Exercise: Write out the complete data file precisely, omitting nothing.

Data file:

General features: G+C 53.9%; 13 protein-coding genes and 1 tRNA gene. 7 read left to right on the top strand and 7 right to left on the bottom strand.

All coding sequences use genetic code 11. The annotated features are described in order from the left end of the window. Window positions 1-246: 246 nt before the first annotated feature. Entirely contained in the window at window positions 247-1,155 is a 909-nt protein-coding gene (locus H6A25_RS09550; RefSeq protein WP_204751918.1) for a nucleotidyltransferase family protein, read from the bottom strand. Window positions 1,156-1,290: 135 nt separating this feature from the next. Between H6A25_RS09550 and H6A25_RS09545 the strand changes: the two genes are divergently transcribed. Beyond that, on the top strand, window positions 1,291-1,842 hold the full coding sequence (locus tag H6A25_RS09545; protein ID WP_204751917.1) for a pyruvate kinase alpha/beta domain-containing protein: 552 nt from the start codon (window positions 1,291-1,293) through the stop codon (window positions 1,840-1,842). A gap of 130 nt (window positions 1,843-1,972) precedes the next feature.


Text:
General features: G+C 53.9%; 13 protein-coding genes and 1 tRNA gene. 7 read left to right on the top strand and 7 right to left on the bottom strand.

All coding sequences use genetic code 11. The annotated features are described in order from the left end of the window. Window positions 1-246: 246 nt before the first annotated feature. Entirely contained in the window at window positions 247-1,155 is a 909-nt protein-coding gene (locus H6A25_RS09550; RefSeq protein WP_204751918.1) for a nucleotidyltransferase family protein, read from the bottom strand. Window positions 1,156-1,290: 135 nt separating this feature from the next. Between H6A25_RS09550 and H6A25_RS09545 the strand changes: the two genes are divergently transcribed. Beyond that, on the top strand, window positions 1,291-1,842 hold the full coding sequence (locus tag H6A25_RS09545; protein ID WP_204751917.1) for a pyruvate kinase alpha/beta domain-containing protein: 552 nt from the start codon (window positions 1,291-1,293) through the stop codon (window positions 1,840-1,842). A gap of 130 nt (window positions 1,843-1,972) precedes the next feature.